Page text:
The Team

Ship Location

San Pedro, USA

Katelyn Sullivan

Photo of Katelyn Sullivan
Nautilus Ambassador
Education Coordinator
Aquarium of the Pacific

Tell us about your work / research. What kinds of things do you do?

I oversee and develop educational programming at the Aquarium of the Pacific, with the hope of engaging the public around current science research. I continually work to find ways that allow our guests to become excited by science through the act of exploration. Currently, I am focused on ocean plastics. Additionally, I oversee the educational overnight program, where students 2nd through 12th grade come and interact with science content while sleeping over at the aquarium. Each day at the aquarium is different and includes activities that range from snorkeling to performing exploratory dissections to interpreting about our local ecosystems. 

What sparked your initial interest in your career?

I grew up in Philadelphia, not exactly oceanfront, but we spent equal time exploring the city and the shore. I remember playing with my older brother and burying his hot wheels cars in the sand only to discover later that they had been washed out to sea. I vowed to figure out where those cars kept going and spent the remainder of my life learning about the ocean. In college, I received a work study award and began working at a science museum. I don’t think I realized at the time of my job acceptance that I was entering my dream career. Initially, I worked educating in our classroom and on the floor of the museum and grew from there developing hands on activities and overseeing program implementation. I loved how different my days were and that I was always learning but I never stop dreaming of the ocean. The aquarium is my opportunity to blend the two things I am most passionate about.

Who influenced you or encouraged you the most?

My parents told my brother and me to dream big and made sure nothing stood in our way. They allowed for exploration, even when that meant trips to the doctors, disassembled electronics, or botched baking soda/vinegar experiments. We learned by doing and that’s what science is all about. 

What element of your work / study do you think is the most fascinating?

I love ocean plastic - well I love doing research about it - but I am bummed that it exists. As I work to help tell the story of ocean plastic: how plastic gets into our waterways, what happens when it is there, and where it goes after a year or fifty, I get to do some pretty interesting things. These include diving or sampling to find it and cutting open fish stomachs to see who is eating it.   

What other jobs led you to your current career?

I’ve had a lot of wonderful experiences in informal education, each building on top of each other and helping me understand the aspects of each position I liked and also those things that I needed to work on. While working as a field instructor at outdoor science school, I spent hours digging out trail paths and taught kids how to rock climb and identify plants. I had known how much I liked teaching from my time at the museum, but it was then that I realized how much I loved being outside. Another opportunity arose to assist a scientist with communication techniques and engagement strategies, and again I had the realization that I was very interested in current research, which led me to the Aquarium of the Pacific where I work to engage guests around current scientific discoveries and exhibitions focused on ocean exploration.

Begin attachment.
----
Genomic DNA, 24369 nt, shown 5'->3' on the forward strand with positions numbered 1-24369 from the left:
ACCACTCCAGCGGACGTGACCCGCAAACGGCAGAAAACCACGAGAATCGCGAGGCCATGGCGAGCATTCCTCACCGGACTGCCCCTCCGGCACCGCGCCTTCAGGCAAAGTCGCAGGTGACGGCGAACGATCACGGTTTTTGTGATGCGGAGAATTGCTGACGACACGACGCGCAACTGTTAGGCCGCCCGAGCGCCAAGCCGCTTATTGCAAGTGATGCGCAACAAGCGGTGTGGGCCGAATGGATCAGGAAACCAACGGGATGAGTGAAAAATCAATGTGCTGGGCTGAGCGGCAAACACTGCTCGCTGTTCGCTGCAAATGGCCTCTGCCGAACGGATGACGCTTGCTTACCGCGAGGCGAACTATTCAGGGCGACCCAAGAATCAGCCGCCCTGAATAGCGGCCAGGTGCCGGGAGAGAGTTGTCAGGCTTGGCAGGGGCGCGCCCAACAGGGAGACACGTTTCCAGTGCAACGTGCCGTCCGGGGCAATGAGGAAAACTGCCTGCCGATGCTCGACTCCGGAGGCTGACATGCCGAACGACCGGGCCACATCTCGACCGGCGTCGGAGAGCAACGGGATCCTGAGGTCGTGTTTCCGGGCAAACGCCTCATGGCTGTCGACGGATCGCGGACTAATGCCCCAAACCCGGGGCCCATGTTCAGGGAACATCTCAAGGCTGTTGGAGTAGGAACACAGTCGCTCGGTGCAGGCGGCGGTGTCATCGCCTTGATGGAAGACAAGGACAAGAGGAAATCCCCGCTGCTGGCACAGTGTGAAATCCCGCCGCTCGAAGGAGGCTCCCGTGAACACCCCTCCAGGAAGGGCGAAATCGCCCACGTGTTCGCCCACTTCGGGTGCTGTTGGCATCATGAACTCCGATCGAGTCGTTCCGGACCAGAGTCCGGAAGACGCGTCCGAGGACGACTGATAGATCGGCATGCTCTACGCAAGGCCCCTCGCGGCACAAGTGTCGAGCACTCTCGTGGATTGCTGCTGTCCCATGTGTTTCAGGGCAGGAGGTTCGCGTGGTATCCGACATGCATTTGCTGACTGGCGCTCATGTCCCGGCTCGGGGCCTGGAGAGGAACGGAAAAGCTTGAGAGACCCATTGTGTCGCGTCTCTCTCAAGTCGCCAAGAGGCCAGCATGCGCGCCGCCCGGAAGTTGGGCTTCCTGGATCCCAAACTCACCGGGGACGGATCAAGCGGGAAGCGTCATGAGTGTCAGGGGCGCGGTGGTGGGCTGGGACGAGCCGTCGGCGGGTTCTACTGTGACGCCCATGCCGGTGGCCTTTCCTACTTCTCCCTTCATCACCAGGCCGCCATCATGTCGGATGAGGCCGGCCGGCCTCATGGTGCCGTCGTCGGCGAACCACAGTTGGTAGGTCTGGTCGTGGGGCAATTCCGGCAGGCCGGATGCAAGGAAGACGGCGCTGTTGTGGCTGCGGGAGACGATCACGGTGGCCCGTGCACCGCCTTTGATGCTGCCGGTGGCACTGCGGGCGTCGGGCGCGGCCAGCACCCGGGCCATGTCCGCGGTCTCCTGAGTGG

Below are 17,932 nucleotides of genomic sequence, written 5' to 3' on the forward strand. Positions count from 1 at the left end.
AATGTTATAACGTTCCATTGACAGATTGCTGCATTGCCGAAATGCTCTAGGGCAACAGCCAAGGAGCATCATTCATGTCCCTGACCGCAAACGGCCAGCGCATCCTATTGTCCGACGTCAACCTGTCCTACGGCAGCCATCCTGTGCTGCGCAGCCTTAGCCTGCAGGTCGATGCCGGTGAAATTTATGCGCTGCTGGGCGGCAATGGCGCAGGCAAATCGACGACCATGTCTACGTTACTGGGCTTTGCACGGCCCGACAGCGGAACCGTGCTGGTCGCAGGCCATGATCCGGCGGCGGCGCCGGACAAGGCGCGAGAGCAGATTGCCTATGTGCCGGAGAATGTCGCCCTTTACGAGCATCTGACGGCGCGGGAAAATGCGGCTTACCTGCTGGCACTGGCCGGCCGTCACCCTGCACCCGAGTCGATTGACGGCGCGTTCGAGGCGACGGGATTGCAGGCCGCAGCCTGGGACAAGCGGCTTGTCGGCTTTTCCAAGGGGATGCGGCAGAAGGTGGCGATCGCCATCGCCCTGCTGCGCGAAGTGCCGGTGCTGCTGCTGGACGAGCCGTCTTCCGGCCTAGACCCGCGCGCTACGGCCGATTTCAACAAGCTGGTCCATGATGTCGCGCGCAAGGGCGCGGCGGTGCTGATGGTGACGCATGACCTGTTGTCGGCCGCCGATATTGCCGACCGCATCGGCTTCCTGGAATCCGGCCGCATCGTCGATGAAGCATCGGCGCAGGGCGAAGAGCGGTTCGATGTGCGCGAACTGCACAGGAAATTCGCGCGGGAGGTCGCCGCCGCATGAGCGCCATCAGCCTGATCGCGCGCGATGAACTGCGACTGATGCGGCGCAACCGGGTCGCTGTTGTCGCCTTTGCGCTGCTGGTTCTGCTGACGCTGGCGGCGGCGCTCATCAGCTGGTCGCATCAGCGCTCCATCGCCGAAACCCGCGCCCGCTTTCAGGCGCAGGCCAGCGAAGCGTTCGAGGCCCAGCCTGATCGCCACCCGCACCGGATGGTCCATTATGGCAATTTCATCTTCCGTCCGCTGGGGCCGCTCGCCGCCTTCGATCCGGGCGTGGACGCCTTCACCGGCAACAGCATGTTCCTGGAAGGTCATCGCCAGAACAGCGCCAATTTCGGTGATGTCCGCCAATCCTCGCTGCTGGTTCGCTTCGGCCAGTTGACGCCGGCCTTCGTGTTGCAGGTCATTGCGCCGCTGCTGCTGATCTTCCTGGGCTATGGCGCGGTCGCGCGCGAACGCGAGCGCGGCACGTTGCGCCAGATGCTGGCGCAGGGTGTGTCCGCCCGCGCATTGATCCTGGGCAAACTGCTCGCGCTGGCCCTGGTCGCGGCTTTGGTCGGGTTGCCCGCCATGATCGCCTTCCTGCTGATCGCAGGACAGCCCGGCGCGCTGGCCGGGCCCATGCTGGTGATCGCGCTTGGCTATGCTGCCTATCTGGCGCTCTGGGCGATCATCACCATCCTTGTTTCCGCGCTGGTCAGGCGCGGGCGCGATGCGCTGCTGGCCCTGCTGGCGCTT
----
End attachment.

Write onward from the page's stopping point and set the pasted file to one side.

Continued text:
What are your degrees and certifications?

Bachelor of Arts in English – Temple University 2011; CPR and First Aid Certification; PADI Open Water Dive Certification

What are your hobbies?

I love surfing and diving. When I am not in the water, I enjoy reading, traveling, and trying to perfect taco recipes. 

What advice would you give to someone who wants to have a career like yours?

Get started as early as possible! Go outside and learn about your local ecosystems, discover the animals that inhabitant that area, and ask questions. Science is about seeking answers that aren’t in textbooks and pushing the boundaries of what we think is possible. Be patient, give yourself the option to take a deep breath and change your point of view. Jump on every opportunity you have to build on your knowledge or to practice a skill you have acquired. Do things more than once, remember no two dives are the same.  

How did you get involved with the Nautilus Exploration Program? How did you get on the ship?

My former supervisor had just returned from her trip on the Nautilus when we met for the first time. She gave me a cup that had traveled a very far depth into the ocean during her leg of the expedition. I don’t think I waited a full hour before I started working on my application to join the ship in some capacity.